Demand for gambling services, land-based and online, is on the rise in many European countries, with the Republic of Ireland being one of them.
This is not a recent trend, since the demand has been slowly but steadily rising over the past several years. More demand means more operators will come into play, which in turn means the market will grow and so will the need for proper legislative regulations.
Regulating, or to be precise re-regulating, the Irish market is a decade long topic, that has been discussed on several occasions in the country's legislature.
A little or no progress had been made until 2013, when the Gambling Control Bill was introduced. However, the bill is yet to become a law, but it seems this move could be made soon, since the lawmakers are signaling their desire to update the country's outdated regulations.
A Much Needed Update
The first gambling-oriented law in the Republic of Ireland was adopted back in 1931. Betting Act was replaced two and a half decades later with the Gaming and Lotteries Act, which encompassed different other types of gambling services.
It seems the Irish legislators paid no attention to the gambling legislation until 2008, when Casino Committee presented the Regulating Gaming in Ireland report, outlining and suggesting necessary action in order to bring the country's gambling laws into the 21st century and to adjust the regulations to the needs of the modern market.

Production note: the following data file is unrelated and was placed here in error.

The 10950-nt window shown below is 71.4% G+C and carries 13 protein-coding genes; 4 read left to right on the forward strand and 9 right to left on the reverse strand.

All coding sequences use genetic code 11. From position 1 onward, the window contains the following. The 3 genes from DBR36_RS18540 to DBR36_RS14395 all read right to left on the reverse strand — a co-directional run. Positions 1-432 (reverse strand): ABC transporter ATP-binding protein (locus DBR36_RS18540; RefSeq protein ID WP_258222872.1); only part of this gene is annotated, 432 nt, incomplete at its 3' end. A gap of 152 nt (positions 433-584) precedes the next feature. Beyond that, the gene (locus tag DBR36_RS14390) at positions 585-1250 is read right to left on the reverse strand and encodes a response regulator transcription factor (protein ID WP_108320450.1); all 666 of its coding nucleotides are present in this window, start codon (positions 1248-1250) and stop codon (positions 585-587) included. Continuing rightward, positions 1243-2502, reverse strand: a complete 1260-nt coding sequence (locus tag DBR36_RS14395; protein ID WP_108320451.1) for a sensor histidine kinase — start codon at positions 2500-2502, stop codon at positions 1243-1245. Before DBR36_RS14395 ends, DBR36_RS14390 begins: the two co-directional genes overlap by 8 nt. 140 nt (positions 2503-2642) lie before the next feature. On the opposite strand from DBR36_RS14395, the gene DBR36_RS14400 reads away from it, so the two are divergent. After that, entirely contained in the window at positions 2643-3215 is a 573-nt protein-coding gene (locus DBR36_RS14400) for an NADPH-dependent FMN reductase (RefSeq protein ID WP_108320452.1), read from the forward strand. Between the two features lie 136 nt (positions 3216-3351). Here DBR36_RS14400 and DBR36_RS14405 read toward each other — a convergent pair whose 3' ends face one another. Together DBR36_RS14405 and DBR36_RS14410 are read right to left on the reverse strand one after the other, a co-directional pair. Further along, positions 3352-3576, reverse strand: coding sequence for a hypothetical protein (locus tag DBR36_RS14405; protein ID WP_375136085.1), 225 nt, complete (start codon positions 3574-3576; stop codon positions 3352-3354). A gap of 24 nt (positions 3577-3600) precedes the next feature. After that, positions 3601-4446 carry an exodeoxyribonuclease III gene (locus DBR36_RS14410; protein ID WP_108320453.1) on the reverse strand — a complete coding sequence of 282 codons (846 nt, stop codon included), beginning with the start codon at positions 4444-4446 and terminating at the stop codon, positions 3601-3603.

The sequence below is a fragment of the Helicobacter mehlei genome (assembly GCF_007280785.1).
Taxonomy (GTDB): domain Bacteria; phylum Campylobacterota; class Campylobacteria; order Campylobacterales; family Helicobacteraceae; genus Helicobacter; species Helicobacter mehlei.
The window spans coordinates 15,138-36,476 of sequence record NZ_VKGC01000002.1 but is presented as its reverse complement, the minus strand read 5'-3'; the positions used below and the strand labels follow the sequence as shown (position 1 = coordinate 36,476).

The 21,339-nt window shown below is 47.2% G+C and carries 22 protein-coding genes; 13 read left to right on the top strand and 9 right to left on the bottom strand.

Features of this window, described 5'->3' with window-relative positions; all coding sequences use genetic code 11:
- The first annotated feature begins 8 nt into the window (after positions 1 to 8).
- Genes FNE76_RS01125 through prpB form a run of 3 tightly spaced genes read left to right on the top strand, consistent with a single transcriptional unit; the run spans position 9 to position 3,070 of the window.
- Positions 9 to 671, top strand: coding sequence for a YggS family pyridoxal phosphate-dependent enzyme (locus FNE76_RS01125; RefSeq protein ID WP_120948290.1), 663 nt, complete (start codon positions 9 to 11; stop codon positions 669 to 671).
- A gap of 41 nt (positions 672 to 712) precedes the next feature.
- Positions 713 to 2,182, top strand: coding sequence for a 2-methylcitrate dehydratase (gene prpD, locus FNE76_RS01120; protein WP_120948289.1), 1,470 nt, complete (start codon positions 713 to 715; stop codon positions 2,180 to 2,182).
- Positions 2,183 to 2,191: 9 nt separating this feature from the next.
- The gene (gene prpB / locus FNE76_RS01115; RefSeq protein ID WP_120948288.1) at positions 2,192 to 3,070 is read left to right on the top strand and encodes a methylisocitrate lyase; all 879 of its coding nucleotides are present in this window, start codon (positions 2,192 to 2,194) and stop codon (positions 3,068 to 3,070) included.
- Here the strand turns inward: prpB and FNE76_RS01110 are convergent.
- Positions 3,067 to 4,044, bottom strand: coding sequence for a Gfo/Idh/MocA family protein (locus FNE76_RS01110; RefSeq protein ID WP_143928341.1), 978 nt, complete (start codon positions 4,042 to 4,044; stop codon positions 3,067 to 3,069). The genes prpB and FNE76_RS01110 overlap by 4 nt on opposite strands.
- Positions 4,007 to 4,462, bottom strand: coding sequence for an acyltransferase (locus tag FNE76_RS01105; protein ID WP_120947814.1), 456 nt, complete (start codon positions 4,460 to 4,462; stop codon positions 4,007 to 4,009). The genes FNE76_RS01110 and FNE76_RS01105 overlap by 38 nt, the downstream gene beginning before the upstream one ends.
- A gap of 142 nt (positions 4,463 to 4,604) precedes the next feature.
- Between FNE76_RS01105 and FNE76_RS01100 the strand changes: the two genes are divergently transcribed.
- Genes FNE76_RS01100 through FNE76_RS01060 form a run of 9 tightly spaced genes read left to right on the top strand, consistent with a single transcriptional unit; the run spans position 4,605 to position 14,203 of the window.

Taking the next step was a slow process, but still gave results in the form of the Gambling Control Bill, introduced in 2013. The Bill represents a legal framework to regulate the different types of both land-based and online services, while introducing the licensing process which will enable local and foreign-based companies to offer their services to Irish players.
However, the Bill is still far from adoption, but it seems that could change in 2017. David Stanton, the Minister of State for Justice, recently announced the plans to advance the Gambling Control Bill in the Oireachtas (the country’s legislature). Stanton added he was hoping it would be approved by the end of the year.
Bearing in mind the complexity of the new regulations and the time it would take to implement it, the government offered a solution – an interim legislation that will substitute for the actual bill, while its provisions are being discussed.
The General Scheme of the Courts and Civil Law (Miscellaneous Provisions) Bill contains amendments to the Gaming and Lotteries Act from 1956, and it will be in force until the Gambling Control Bill is adopted as a law.
Changing the Betting Tax Policy
The new legislation is not the only change considered by the Irish government. The country is seriously considering a review of the current betting tax regime, which would be the first change of the Betting Act amended in 2015.
According to the Act, online betting operators and betting exchanges are taxed at 1% of its yearly turnover, while betting exchanges are obliged to pay a commission tax of 15%.
Last week, the Ireland-based operators had the chance to express their views on the current tax policy and to offer suggestions on creating the best possible model for taxation.
One thing is certain – the country is heading towards a much needed modernization of the gambling sector. There is a lot to do, there will sure be issues along the way, but postponing this move will only deal a blow to country's efforts to increase gambling revenue and create a competitive market.